Most of us gardeners have done some pinching of geraniums, begonias, and especially fuchsias, trying to make them bushier. It works pretty much the same with fruit trees, too. The more often you pinch, the more bud breaks you get and the bushier your tree becomes. I have found with very vigorous branches that in a season of growth, I may have to pinch that same branch three or four times, but it seems well worth the effort. The end result of all this tip pinching is a shorter, more compact fruit tree.and one that won’t need much pruning in winter. The tree benefits too, since it no longer has to pour all that energy into re-growing all that wood each spring. This same energy can then be converted into producing a larger crop of fruit.
There is another pleasant benefit, too, from all this constant snipping and pinching.fewer bugs. Aphids in particular can be a problem on apricots and apple trees, and they almost always take hold first on the softest, newest, fastest growing wood. The pinching removes this soft tip, the part most attractive to insects. The pinching also interrupts the natural apical dominance present in the terminal end of any fast sprouting branch and encourages branching.
Summer pruning, pinching, isn’t recommended for trees that are growing slowly since it will further slow down growth. It is most desirable with trees that naturally have a tendency to get much tall than we want them to be. Where late spring frosts can be a problem (with apricots in particular) summer pruning can result in a tree of a much more manageable size. Some apricot lovers have now discovered that with enough summer pinching you can get a smaller tree, one that is low enough to throw a plastic cover over on those cold spring evenings when the branches are loaded with white blossoms, but a late frost threatens. But, take note: be sure to remove the frost cover promptly when morning arrives.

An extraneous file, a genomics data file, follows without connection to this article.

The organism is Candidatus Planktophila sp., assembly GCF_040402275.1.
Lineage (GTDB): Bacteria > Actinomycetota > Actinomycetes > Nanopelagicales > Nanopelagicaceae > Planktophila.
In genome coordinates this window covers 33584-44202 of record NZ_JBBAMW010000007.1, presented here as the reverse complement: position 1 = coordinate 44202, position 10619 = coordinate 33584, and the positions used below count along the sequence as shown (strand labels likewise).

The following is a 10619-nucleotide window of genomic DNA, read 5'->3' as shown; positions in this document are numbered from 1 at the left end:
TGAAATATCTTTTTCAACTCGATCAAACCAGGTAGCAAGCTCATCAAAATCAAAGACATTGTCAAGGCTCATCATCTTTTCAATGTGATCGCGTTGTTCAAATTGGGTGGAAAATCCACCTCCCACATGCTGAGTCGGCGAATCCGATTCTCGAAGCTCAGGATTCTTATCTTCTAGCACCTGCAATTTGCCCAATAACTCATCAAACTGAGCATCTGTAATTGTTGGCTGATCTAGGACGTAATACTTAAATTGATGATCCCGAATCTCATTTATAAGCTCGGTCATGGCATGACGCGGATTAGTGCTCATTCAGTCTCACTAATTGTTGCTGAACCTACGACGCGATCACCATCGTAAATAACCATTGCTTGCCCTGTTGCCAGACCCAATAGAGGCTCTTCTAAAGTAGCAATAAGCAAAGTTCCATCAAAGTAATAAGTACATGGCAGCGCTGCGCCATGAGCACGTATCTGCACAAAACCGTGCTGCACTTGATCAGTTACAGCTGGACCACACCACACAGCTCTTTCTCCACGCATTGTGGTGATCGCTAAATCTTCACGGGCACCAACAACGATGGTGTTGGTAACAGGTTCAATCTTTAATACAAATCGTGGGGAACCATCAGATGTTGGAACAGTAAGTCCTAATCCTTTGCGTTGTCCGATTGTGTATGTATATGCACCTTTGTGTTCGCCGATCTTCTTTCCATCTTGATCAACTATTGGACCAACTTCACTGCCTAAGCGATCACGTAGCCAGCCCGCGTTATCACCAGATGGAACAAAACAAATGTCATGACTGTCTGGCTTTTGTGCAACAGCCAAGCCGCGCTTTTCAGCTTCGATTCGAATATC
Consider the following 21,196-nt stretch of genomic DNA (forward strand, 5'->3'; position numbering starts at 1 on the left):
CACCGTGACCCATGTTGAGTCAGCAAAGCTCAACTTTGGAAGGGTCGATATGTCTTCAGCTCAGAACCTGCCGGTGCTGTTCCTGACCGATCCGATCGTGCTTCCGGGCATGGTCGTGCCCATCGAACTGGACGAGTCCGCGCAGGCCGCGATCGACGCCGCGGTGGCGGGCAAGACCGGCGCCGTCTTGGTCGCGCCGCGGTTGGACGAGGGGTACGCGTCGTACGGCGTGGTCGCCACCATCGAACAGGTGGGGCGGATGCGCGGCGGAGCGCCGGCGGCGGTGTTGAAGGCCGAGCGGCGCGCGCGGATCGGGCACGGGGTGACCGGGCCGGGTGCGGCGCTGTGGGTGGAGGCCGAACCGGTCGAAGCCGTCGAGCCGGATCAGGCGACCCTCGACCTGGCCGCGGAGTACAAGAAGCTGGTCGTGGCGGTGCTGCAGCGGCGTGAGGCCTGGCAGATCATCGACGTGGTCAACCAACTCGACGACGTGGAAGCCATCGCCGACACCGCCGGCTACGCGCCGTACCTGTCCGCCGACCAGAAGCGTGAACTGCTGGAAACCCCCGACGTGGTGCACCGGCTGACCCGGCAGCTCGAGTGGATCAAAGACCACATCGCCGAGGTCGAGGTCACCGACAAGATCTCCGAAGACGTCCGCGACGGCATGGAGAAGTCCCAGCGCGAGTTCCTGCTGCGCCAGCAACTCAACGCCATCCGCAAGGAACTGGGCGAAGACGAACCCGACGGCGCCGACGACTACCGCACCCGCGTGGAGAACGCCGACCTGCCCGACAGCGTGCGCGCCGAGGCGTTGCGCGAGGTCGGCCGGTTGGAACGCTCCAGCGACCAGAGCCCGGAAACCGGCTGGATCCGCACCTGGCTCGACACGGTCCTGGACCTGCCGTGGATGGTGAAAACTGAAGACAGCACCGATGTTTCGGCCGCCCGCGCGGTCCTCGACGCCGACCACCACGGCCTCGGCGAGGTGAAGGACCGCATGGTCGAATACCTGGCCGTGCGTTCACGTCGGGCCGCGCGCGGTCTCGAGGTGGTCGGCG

If a program of summer pinching is undertaken, the following winter’s dormant pruning needs will normally be minimal. However, once every few years it would still be a good idea to make a limited number of large cuts, cuts that remove considerable wood. This would be done to encourage more vigorous new growth. The reason this would be needed now and then is because most deciduous fruit trees fruit on either first or second season’s wood.
Dormant pruning would still be used to remove any dead wood, criss-crossing branches, and to shape the tree. If there is a large branch that needs removing, the time to do that is always in the dormant season. One word here about dormant pruning of fruit trees: in mild winter USDA zones 8-10 it is best to do your dormant pruning just after Christmas. In colder winter areas it is safest to delay dormant pruning until the worst of the winter’s cold has passed. Thus in a very cold zone 3, such as in northern Minnesota, the best time to prune fruit trees would be in March or early in April.
But summer pruning, pinching, can be done all summer long. The results will please you and the tree both. So get out there, and pinch an inch.
Thomas Leo Ogren is the author of five published books, including Allergy-free Gardening (Ten Speed Press), Safe Sex in the Garden (Ten Speed Press), and, What the Experts May NOT Tell You About: Growing the Perfect Lawn (Time Warner Books). Visit with Tom at his own website at www.allergyfree-gardening.com
Photo. Taryn Elliott